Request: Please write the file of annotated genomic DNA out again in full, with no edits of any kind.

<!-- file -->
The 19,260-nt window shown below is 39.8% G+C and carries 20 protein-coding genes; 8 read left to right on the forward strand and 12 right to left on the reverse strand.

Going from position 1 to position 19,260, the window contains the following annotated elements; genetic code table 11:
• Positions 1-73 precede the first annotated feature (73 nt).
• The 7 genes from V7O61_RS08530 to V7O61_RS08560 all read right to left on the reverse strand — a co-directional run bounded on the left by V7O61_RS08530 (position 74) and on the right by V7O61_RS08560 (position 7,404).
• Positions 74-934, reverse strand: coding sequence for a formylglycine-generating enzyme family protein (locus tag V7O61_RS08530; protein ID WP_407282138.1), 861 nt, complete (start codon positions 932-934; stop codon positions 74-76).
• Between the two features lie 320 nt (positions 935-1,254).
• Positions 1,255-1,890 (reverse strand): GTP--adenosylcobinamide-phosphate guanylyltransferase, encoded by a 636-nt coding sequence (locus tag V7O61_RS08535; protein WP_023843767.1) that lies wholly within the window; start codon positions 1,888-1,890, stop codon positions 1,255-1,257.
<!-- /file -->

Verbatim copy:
The 19,260-nt window shown below is 39.8% G+C and carries 20 protein-coding genes; 8 read left to right on the forward strand and 12 right to left on the reverse strand.

Going from position 1 to position 19,260, the window contains the following annotated elements; genetic code table 11:
• Positions 1-73 precede the first annotated feature (73 nt).
• The 7 genes from V7O61_RS08530 to V7O61_RS08560 all read right to left on the reverse strand — a co-directional run bounded on the left by V7O61_RS08530 (position 74) and on the right by V7O61_RS08560 (position 7,404).
• Positions 74-934, reverse strand: coding sequence for a formylglycine-generating enzyme family protein (locus tag V7O61_RS08530; protein ID WP_407282138.1), 861 nt, complete (start codon positions 932-934; stop codon positions 74-76).
• Between the two features lie 320 nt (positions 935-1,254).
• Positions 1,255-1,890 (reverse strand): GTP--adenosylcobinamide-phosphate guanylyltransferase, encoded by a 636-nt coding sequence (locus tag V7O61_RS08535; protein WP_023843767.1) that lies wholly within the window; start codon positions 1,888-1,890, stop codon positions 1,255-1,257.